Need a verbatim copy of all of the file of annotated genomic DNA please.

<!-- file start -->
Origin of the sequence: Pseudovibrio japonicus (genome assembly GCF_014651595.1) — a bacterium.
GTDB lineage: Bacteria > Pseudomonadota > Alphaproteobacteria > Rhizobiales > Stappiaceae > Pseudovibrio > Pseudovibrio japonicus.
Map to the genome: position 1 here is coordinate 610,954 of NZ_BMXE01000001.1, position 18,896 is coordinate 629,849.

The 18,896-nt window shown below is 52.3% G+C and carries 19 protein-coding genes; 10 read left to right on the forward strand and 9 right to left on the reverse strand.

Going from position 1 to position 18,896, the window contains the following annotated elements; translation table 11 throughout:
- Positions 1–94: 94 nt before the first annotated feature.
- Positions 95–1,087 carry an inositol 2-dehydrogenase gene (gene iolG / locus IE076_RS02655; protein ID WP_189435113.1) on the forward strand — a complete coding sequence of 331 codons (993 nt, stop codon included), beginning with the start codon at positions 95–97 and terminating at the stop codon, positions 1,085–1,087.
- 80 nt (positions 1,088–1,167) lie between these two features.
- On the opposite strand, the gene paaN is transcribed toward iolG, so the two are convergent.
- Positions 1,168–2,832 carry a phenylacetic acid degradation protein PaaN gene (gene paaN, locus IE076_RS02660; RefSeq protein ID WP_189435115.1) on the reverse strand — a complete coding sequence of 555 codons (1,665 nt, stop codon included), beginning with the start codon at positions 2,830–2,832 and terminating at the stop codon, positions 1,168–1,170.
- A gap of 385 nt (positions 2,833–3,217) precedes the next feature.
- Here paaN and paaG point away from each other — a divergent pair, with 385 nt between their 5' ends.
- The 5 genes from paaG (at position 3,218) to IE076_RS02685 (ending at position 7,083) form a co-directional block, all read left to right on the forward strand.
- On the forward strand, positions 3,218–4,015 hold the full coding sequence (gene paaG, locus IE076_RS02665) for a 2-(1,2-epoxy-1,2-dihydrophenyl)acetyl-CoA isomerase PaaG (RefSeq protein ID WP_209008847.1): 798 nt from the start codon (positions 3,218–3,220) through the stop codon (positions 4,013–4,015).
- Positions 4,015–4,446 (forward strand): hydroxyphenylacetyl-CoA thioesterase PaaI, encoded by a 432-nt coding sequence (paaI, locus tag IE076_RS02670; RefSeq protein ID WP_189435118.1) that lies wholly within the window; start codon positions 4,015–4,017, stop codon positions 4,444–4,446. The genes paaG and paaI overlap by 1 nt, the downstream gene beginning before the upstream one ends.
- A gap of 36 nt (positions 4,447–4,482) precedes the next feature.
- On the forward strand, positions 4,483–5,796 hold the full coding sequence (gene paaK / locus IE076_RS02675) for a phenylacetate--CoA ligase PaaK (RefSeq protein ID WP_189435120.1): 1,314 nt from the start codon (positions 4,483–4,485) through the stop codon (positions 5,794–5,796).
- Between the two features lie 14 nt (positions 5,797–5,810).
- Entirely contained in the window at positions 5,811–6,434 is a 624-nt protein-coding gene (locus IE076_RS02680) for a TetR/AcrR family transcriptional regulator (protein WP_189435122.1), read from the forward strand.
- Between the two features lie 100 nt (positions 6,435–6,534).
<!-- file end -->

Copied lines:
Origin of the sequence: Pseudovibrio japonicus (genome assembly GCF_014651595.1) — a bacterium.
GTDB lineage: Bacteria > Pseudomonadota > Alphaproteobacteria > Rhizobiales > Stappiaceae > Pseudovibrio > Pseudovibrio japonicus.
Map to the genome: position 1 here is coordinate 610,954 of NZ_BMXE01000001.1, position 18,896 is coordinate 629,849.

The 18,896-nt window shown below is 52.3% G+C and carries 19 protein-coding genes; 10 read left to right on the forward strand and 9 right to left on the reverse strand.

Going from position 1 to position 18,896, the window contains the following annotated elements; translation table 11 throughout:
- Positions 1–94: 94 nt before the first annotated feature.
- Positions 95–1,087 carry an inositol 2-dehydrogenase gene (gene iolG / locus IE076_RS02655; protein ID WP_189435113.1) on the forward strand — a complete coding sequence of 331 codons (993 nt, stop codon included), beginning with the start codon at positions 95–97 and terminating at the stop codon, positions 1,085–1,087.
- 80 nt (positions 1,088–1,167) lie between these two features.
- On the opposite strand, the gene paaN is transcribed toward iolG, so the two are convergent.
- Positions 1,168–2,832 carry a phenylacetic acid degradation protein PaaN gene (gene paaN, locus IE076_RS02660; RefSeq protein ID WP_189435115.1) on the reverse strand — a complete coding sequence of 555 codons (1,665 nt, stop codon included), beginning with the start codon at positions 2,830–2,832 and terminating at the stop codon, positions 1,168–1,170.
- A gap of 385 nt (positions 2,833–3,217) precedes the next feature.
- Here paaN and paaG point away from each other — a divergent pair, with 385 nt between their 5' ends.
- The 5 genes from paaG (at position 3,218) to IE076_RS02685 (ending at position 7,083) form a co-directional block, all read left to right on the forward strand.
- On the forward strand, positions 3,218–4,015 hold the full coding sequence (gene paaG, locus IE076_RS02665) for a 2-(1,2-epoxy-1,2-dihydrophenyl)acetyl-CoA isomerase PaaG (RefSeq protein ID WP_209008847.1): 798 nt from the start codon (positions 3,218–3,220) through the stop codon (positions 4,013–4,015).
- Positions 4,015–4,446 (forward strand): hydroxyphenylacetyl-CoA thioesterase PaaI, encoded by a 432-nt coding sequence (paaI, locus tag IE076_RS02670; RefSeq protein ID WP_189435118.1) that lies wholly within the window; start codon positions 4,015–4,017, stop codon positions 4,444–4,446. The genes paaG and paaI overlap by 1 nt, the downstream gene beginning before the upstream one ends.
- A gap of 36 nt (positions 4,447–4,482) precedes the next feature.
- On the forward strand, positions 4,483–5,796 hold the full coding sequence (gene paaK / locus IE076_RS02675) for a phenylacetate--CoA ligase PaaK (RefSeq protein ID WP_189435120.1): 1,314 nt from the start codon (positions 4,483–4,485) through the stop codon (positions 5,794–5,796).
- Between the two features lie 14 nt (positions 5,797–5,810).
- Entirely contained in the window at positions 5,811–6,434 is a 624-nt protein-coding gene (locus IE076_RS02680) for a TetR/AcrR family transcriptional regulator (protein WP_189435122.1), read from the forward strand.
- Between the two features lie 100 nt (positions 6,435–6,534).